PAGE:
IT IS responsible for ensuring that millions of children learn to read and write properly. But the Department for Education and Skills stood accused yesterday of crimes against the English language.
Three leading writers - playwright Simon Gray, biographer Selina Hastings and poet Anthony Thwaite - expressed disgust at the "bad grammar, pretentious barbarisms and vulgarisms" in the Whitehall department's own guide to teaching English to teenagers.
They were asked by the Royal Society of Literature to judge the handbook, Framework for Teaching English: Years 7, 8 and 9 (ages 11 to 14).
A typical paragraph of the guide reads: "Support is focused in the core subjects of English, mathematics and science together with other language- rich subjects as humanities and R.E.
"Departments have to bid in for support, making clear their commitment to the work and nature of development required."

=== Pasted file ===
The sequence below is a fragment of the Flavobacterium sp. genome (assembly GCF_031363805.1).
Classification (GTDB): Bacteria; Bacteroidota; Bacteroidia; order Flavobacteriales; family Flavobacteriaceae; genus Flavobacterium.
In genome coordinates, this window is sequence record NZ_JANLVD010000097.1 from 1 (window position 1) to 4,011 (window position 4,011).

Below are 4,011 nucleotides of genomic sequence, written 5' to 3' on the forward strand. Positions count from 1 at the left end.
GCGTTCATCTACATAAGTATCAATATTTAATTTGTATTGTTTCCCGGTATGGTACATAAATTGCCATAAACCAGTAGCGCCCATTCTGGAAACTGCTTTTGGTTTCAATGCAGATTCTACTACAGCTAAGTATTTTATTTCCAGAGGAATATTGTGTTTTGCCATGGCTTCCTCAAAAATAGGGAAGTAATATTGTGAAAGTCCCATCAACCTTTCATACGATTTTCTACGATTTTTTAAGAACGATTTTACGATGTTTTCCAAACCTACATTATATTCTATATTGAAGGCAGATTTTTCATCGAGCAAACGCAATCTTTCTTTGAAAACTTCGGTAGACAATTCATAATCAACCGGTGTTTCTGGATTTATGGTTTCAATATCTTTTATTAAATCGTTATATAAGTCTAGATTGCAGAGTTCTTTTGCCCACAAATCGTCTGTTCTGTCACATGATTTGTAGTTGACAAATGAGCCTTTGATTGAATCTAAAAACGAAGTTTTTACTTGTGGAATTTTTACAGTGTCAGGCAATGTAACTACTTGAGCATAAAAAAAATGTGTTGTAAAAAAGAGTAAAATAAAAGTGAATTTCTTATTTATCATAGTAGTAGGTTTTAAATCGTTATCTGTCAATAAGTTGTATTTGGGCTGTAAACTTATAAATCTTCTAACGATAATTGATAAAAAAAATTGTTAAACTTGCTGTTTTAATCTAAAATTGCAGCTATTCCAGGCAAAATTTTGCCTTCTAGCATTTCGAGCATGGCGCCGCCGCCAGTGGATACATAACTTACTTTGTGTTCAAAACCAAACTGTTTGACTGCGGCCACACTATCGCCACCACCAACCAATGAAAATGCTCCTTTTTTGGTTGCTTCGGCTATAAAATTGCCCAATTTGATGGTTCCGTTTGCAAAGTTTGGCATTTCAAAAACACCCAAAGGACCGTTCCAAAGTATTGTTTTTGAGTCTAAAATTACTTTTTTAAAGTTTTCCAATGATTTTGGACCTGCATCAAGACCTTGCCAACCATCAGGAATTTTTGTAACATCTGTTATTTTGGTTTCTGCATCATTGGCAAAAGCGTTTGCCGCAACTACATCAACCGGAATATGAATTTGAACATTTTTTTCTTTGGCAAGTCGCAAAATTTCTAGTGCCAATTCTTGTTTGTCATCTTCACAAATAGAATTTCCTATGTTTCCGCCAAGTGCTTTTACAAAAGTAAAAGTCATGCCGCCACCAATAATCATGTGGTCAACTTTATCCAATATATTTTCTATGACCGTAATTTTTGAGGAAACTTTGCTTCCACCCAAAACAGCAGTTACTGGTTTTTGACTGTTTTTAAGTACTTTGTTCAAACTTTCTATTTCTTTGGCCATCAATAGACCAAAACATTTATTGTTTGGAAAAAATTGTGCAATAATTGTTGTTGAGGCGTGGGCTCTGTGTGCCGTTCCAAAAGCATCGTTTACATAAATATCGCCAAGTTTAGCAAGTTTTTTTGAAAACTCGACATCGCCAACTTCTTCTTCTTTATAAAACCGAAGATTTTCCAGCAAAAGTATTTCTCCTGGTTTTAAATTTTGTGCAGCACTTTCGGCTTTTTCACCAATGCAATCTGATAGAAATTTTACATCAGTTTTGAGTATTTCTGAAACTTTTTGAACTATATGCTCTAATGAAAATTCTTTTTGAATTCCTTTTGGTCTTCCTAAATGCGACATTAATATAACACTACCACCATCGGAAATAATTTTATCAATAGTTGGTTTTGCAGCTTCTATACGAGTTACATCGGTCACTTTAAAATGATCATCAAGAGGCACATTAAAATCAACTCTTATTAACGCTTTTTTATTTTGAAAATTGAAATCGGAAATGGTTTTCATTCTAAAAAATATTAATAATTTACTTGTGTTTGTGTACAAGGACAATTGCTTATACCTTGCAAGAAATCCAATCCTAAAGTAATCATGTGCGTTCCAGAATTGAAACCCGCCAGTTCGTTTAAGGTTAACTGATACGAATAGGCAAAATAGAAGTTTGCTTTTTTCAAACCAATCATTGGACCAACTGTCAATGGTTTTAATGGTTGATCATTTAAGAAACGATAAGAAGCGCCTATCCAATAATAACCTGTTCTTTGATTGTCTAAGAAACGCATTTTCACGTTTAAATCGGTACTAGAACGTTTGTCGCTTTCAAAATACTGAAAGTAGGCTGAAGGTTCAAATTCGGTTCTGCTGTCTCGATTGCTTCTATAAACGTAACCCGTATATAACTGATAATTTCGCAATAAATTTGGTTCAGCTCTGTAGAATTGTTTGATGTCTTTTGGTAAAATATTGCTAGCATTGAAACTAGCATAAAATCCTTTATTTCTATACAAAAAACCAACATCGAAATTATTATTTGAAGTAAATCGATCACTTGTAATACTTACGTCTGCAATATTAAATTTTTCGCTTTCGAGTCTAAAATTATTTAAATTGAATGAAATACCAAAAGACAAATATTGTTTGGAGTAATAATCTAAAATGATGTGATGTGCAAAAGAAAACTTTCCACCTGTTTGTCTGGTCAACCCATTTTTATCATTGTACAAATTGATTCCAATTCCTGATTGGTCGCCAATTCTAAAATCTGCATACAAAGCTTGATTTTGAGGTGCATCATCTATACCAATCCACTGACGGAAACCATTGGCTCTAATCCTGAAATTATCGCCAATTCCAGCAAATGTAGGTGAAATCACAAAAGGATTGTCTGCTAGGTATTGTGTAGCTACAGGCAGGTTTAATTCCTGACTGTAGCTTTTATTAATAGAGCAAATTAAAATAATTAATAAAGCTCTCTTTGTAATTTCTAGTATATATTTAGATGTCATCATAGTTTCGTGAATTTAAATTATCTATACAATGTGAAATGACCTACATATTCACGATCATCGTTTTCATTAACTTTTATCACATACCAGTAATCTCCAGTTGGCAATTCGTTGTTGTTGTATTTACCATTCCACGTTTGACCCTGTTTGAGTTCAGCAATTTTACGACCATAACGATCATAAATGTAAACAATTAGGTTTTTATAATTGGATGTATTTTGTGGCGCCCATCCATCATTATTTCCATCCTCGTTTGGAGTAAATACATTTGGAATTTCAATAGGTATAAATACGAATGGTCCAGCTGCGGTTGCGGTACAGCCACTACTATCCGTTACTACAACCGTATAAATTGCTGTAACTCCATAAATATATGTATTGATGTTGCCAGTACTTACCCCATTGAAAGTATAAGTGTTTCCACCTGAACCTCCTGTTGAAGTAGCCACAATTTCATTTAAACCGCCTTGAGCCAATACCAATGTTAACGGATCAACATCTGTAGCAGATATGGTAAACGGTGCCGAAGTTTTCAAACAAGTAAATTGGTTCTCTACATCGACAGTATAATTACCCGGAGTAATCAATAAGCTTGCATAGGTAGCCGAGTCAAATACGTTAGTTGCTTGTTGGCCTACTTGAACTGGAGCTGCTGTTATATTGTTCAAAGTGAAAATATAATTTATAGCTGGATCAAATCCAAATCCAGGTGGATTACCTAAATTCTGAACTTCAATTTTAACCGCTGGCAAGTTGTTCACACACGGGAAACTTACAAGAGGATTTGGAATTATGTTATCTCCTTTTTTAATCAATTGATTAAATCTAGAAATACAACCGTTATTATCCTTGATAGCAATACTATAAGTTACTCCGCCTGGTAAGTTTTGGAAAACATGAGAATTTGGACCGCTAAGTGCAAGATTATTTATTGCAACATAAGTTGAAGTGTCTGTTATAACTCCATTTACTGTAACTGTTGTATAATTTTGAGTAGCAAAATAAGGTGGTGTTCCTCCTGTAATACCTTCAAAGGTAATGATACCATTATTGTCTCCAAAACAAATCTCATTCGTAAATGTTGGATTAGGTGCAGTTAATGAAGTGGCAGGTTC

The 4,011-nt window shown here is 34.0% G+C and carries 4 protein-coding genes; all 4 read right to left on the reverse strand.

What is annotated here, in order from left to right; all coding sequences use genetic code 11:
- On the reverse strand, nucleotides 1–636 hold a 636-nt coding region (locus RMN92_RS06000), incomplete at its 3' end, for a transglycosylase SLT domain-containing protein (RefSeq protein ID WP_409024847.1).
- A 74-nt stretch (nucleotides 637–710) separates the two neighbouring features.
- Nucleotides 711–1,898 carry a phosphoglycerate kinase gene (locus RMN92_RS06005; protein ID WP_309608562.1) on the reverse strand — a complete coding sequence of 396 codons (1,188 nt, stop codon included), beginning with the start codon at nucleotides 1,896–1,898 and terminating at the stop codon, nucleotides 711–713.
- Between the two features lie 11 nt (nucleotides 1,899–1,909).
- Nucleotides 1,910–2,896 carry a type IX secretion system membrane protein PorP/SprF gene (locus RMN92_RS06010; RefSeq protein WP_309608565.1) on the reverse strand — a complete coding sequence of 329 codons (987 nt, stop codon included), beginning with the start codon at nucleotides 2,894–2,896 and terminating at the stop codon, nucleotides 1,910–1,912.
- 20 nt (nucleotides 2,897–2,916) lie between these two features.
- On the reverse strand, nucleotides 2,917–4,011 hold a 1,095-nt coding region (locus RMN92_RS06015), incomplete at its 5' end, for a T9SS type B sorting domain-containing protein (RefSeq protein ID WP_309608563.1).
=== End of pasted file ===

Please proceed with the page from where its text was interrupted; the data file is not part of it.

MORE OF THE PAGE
Mr Gray and Mr Thwaite gave no points at all for the writing style while Ms Hastings took pity and gave the DfES 30 per cent.
Mr Thwaite said he was dismayed by the "bad grammar, pretentious barbarisms and vulgarisms which sound like stuff produced by third- rate advertising copywriters". He asked: "How can children learn clarity and elegance of expression if their teachers think this is the way to write?"
Ms Hastings said the reliance on jargon was "not only unpleasing to the ear but tends to obscure the sense", branding the guide "an ugly piece of prose". …